Michael “Maverick” Blackstone was a captain for American Airlines but was more widely known for his accomplishments in general aviation. During the mid-1980s he developed an ingenious tracking system that allowed pilots to practice dogfighting in light airplanes. “Shooting” at and “hitting” an “enemy” aircraft while maneuvering caused smoke to streak from the “damaged” airplane, thus providing an attacking pilot a very realistic sense of having shot down an airplane.
Air Combat USA uses eight Siai-Marchetti SF.260s that allow pilots from all over the world to come to Fullerton Airport in Southern California and play fighter pilot for a day. Blackstone’s son, Michael “Rocket” Blackstone, was raised in this environment and soloed one of the company “fighters” at age 16. At 19 he worked as a “combat pilot” for his father while attending college. Following in Maverick’s footsteps, he worked his way up the aviation ladder and in 1999 became the second Blackstone on the American Airlines seniority list. He flew on numerous occasions as his father’s first officer on Boeing 757s and 767s, and he is now a Boeing 737 captain.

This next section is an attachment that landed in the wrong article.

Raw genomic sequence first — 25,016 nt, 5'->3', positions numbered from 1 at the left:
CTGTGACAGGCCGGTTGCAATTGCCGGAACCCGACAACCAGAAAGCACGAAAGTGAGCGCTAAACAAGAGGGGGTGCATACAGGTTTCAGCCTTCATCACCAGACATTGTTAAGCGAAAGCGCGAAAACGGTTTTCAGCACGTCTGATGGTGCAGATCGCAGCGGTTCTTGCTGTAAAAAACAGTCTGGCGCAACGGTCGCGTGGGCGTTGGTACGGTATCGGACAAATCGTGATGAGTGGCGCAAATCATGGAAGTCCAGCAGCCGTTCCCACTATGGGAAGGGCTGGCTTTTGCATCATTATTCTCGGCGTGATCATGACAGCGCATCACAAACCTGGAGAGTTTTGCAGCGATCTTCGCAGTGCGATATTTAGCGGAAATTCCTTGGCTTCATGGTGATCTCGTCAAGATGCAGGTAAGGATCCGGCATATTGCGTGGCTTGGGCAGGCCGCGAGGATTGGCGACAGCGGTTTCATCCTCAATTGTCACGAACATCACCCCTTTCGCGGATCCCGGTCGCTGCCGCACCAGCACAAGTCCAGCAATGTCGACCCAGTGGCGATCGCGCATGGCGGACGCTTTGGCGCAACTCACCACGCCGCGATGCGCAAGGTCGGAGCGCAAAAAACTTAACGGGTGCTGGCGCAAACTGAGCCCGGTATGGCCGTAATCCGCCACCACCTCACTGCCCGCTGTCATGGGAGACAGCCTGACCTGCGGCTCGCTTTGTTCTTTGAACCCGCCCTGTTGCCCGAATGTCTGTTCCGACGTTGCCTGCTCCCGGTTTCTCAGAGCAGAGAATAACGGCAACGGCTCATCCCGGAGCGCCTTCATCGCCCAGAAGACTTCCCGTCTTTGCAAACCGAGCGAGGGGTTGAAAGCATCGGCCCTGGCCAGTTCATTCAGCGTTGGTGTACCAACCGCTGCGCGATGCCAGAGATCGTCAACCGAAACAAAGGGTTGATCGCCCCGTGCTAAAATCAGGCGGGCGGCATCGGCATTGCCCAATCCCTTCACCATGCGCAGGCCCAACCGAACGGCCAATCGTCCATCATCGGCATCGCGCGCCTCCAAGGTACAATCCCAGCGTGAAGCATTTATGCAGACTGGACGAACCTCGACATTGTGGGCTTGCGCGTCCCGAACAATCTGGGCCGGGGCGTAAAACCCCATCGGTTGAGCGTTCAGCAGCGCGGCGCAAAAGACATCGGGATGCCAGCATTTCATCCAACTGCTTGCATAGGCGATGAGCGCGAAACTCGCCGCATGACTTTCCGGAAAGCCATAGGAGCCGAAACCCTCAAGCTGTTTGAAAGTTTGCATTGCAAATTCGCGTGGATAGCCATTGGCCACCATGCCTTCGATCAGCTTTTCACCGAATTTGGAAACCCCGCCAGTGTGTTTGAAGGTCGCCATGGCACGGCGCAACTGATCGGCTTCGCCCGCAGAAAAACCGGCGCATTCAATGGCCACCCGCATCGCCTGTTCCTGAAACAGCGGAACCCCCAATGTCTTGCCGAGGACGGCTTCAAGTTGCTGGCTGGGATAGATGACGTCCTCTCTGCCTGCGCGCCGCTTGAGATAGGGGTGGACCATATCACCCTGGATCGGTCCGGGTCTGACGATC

The elder Blackstone was not happy about having to retire from the airline simply because the calendar said he was age 60. Father and son decided that they should start their own “airline,” a charter operation that would allow Maverick to chase the setting sun into old age and continue allowing the pair to share a cockpit together.